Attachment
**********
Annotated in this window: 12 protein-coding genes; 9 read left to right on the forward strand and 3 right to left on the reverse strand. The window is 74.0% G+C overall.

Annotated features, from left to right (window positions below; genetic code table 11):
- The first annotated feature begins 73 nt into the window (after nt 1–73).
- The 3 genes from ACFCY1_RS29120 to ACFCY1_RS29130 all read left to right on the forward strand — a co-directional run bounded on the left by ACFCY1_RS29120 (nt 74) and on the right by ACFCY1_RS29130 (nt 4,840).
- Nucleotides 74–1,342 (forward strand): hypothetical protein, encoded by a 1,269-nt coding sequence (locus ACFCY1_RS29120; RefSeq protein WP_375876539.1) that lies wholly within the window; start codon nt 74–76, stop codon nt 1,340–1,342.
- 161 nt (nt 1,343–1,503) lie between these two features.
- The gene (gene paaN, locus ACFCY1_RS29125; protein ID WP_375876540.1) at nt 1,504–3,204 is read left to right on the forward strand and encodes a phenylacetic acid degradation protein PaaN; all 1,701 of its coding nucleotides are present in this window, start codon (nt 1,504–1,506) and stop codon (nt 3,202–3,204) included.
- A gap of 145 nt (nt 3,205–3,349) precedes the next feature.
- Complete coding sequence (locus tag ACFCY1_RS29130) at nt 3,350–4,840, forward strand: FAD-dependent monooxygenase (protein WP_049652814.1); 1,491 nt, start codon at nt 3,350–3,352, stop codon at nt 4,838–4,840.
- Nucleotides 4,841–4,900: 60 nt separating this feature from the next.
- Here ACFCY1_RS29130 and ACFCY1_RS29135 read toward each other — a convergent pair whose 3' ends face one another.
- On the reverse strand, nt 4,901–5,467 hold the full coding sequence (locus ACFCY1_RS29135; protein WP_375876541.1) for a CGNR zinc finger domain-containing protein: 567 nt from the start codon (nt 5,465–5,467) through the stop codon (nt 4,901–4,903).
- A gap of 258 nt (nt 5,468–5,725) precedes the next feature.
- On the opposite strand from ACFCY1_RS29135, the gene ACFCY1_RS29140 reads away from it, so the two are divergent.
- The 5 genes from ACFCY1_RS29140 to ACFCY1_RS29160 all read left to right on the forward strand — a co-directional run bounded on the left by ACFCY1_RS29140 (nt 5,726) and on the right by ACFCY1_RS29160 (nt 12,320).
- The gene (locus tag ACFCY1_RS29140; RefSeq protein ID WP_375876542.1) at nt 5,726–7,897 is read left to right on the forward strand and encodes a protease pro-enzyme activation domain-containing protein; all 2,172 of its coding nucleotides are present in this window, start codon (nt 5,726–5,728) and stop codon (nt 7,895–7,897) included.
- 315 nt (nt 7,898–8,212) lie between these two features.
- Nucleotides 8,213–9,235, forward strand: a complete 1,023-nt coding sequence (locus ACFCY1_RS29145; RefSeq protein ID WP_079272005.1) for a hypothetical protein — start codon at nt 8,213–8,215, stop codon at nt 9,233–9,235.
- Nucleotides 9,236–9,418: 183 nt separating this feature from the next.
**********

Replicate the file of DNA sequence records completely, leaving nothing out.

Annotated in this window: 12 protein-coding genes; 9 read left to right on the forward strand and 3 right to left on the reverse strand. The window is 74.0% G+C overall.

Annotated features, from left to right (window positions below; genetic code table 11):
- The first annotated feature begins 73 nt into the window (after nt 1–73).
- The 3 genes from ACFCY1_RS29120 to ACFCY1_RS29130 all read left to right on the forward strand — a co-directional run bounded on the left by ACFCY1_RS29120 (nt 74) and on the right by ACFCY1_RS29130 (nt 4,840).
- Nucleotides 74–1,342 (forward strand): hypothetical protein, encoded by a 1,269-nt coding sequence (locus ACFCY1_RS29120; RefSeq protein WP_375876539.1) that lies wholly within the window; start codon nt 74–76, stop codon nt 1,340–1,342.
- 161 nt (nt 1,343–1,503) lie between these two features.
- The gene (gene paaN, locus ACFCY1_RS29125; protein ID WP_375876540.1) at nt 1,504–3,204 is read left to right on the forward strand and encodes a phenylacetic acid degradation protein PaaN; all 1,701 of its coding nucleotides are present in this window, start codon (nt 1,504–1,506) and stop codon (nt 3,202–3,204) included.
- A gap of 145 nt (nt 3,205–3,349) precedes the next feature.
- Complete coding sequence (locus tag ACFCY1_RS29130) at nt 3,350–4,840, forward strand: FAD-dependent monooxygenase (protein WP_049652814.1); 1,491 nt, start codon at nt 3,350–3,352, stop codon at nt 4,838–4,840.
- Nucleotides 4,841–4,900: 60 nt separating this feature from the next.
- Here ACFCY1_RS29130 and ACFCY1_RS29135 read toward each other — a convergent pair whose 3' ends face one another.
- On the reverse strand, nt 4,901–5,467 hold the full coding sequence (locus ACFCY1_RS29135; protein WP_375876541.1) for a CGNR zinc finger domain-containing protein: 567 nt from the start codon (nt 5,465–5,467) through the stop codon (nt 4,901–4,903).
- A gap of 258 nt (nt 5,468–5,725) precedes the next feature.
- On the opposite strand from ACFCY1_RS29135, the gene ACFCY1_RS29140 reads away from it, so the two are divergent.
- The 5 genes from ACFCY1_RS29140 to ACFCY1_RS29160 all read left to right on the forward strand — a co-directional run bounded on the left by ACFCY1_RS29140 (nt 5,726) and on the right by ACFCY1_RS29160 (nt 12,320).
- The gene (locus tag ACFCY1_RS29140; RefSeq protein ID WP_375876542.1) at nt 5,726–7,897 is read left to right on the forward strand and encodes a protease pro-enzyme activation domain-containing protein; all 2,172 of its coding nucleotides are present in this window, start codon (nt 5,726–5,728) and stop codon (nt 7,895–7,897) included.
- 315 nt (nt 7,898–8,212) lie between these two features.
- Nucleotides 8,213–9,235, forward strand: a complete 1,023-nt coding sequence (locus ACFCY1_RS29145; RefSeq protein ID WP_079272005.1) for a hypothetical protein — start codon at nt 8,213–8,215, stop codon at nt 9,233–9,235.
- Nucleotides 9,236–9,418: 183 nt separating this feature from the next.